August 2017


Bradycardia is defined as a slower than average heart rate, below 60 beats per minute. If it is very common and among top athletes, bradycardia can sometimes hide a more serious condition such as heart abnormalities or cardiovascular disease. It can also be caused by old age or certain medications such as beta blockers. Bradycardia is found when the patient's pulse is below 60 beats per minute at rest. In young children, the heart beats faster, and bradycardia thresholds are increased according to age. Bradycardia should not be confused with bradyarrhythmias that are slow but irregular heartbeats.


In suspected cases of bradycardia, the physician or cardiologist will conduct an examination based on patient and family history. He will then perform a clinical examination completed by an ECG, which will confirm bradycardia and allow him to guess the cause.
Heart rate monitoring can be done over a longer period, usually 24 hours, through the use of an external electrocardiographic recording: a Holter-ECG. Most of the time, an ECG is enough to diagnose bradycardia, but a test called an intracardiac electrophysiology study in a cardiology unit is sometimes necessary. The cause of bradycardia may be physiological in some individuals, but this disease can also result from a disorder of the electrical conduction of impulses between the atria and the ventricles, in which case an atrioventricular block forms. Some heart rhythm disorders are rarely involved.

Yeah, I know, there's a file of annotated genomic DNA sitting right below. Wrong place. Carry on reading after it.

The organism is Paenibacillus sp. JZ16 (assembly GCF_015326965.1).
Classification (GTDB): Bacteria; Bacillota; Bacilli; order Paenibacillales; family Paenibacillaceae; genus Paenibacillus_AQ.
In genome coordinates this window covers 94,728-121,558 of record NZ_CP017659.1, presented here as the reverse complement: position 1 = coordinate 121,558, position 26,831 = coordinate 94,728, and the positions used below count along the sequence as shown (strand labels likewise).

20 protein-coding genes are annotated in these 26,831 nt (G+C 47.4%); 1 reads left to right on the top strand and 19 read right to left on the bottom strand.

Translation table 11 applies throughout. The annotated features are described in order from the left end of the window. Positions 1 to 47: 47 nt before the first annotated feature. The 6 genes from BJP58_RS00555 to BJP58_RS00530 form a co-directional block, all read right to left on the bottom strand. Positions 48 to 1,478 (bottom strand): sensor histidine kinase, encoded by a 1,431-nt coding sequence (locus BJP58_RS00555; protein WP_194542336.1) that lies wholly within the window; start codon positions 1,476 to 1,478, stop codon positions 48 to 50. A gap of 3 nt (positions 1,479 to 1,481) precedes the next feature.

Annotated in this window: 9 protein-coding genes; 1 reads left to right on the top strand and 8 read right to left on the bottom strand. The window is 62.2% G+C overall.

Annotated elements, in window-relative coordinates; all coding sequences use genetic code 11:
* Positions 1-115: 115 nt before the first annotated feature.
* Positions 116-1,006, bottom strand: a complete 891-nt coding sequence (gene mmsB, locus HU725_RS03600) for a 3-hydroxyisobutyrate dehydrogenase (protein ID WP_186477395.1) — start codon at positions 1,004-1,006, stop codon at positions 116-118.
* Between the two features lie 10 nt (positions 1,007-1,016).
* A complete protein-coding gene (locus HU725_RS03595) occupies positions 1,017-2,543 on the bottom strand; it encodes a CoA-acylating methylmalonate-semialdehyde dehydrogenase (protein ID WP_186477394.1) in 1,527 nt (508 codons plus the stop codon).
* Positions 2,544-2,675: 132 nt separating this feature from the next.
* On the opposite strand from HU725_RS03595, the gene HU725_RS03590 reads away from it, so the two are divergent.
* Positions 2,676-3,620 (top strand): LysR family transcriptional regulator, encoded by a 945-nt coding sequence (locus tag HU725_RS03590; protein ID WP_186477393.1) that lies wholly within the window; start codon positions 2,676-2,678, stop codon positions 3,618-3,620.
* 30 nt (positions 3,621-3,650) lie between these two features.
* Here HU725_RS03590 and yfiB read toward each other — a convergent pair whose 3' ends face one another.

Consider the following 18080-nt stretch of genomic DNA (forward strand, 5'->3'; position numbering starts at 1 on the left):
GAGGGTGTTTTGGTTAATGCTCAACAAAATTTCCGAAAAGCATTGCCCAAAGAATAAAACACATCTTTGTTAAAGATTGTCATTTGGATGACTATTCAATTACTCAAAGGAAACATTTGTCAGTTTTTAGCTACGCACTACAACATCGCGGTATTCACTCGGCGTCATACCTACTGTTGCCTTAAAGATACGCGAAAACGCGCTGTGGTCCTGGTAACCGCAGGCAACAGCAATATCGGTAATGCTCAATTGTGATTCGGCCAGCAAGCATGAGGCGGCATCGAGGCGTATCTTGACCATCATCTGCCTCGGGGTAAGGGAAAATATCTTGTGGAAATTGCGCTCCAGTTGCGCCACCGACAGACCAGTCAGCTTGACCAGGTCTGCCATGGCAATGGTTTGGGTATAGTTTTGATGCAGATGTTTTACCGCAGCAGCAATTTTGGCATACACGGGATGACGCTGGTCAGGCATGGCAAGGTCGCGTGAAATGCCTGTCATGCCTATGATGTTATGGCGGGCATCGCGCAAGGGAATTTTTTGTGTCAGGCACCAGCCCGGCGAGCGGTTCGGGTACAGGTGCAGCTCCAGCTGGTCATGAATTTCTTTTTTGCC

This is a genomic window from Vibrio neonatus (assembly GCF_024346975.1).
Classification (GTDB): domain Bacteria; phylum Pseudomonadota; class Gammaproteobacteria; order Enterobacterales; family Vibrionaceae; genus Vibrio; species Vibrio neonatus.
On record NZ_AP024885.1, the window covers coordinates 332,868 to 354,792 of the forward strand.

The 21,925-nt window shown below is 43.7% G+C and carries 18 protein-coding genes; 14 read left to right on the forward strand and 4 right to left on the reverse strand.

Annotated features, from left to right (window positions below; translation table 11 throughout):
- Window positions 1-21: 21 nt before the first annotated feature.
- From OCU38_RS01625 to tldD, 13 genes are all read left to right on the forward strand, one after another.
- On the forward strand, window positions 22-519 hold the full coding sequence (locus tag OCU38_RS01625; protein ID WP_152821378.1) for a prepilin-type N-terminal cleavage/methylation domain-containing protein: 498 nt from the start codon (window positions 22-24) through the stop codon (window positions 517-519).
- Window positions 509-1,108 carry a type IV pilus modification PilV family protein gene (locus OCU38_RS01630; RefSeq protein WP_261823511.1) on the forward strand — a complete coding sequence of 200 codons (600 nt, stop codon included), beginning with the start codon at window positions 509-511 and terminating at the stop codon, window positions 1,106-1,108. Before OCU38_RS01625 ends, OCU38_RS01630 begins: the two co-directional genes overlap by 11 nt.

Generally, bradycardia is a condition that is very well tolerated by patients and does not have symptoms. Nevertheless, it can be related to fatigue, excessive inactivity or discomfort. In the most severe cases, bradycardia may also occur with an unpleasant sensation that the heart will stop.


Bradycardia can be treated in different ways depending on the identified cause. The choice of treatment depends on the origin of the disease and its impact on daily life of the patient. A lack of treatment is possible in some cases such as less serious atrioventricular block. It is also possible to use certain drugs to accelerate the heart rate, such as atropine. Under certain conditions and in the event of a significant atrioventricular block, an implantable pacemaker may be needed to stimulate the heart.


Published by Jeff. Latest update on June 14, 2013 at 05:40 PM by Jeff.
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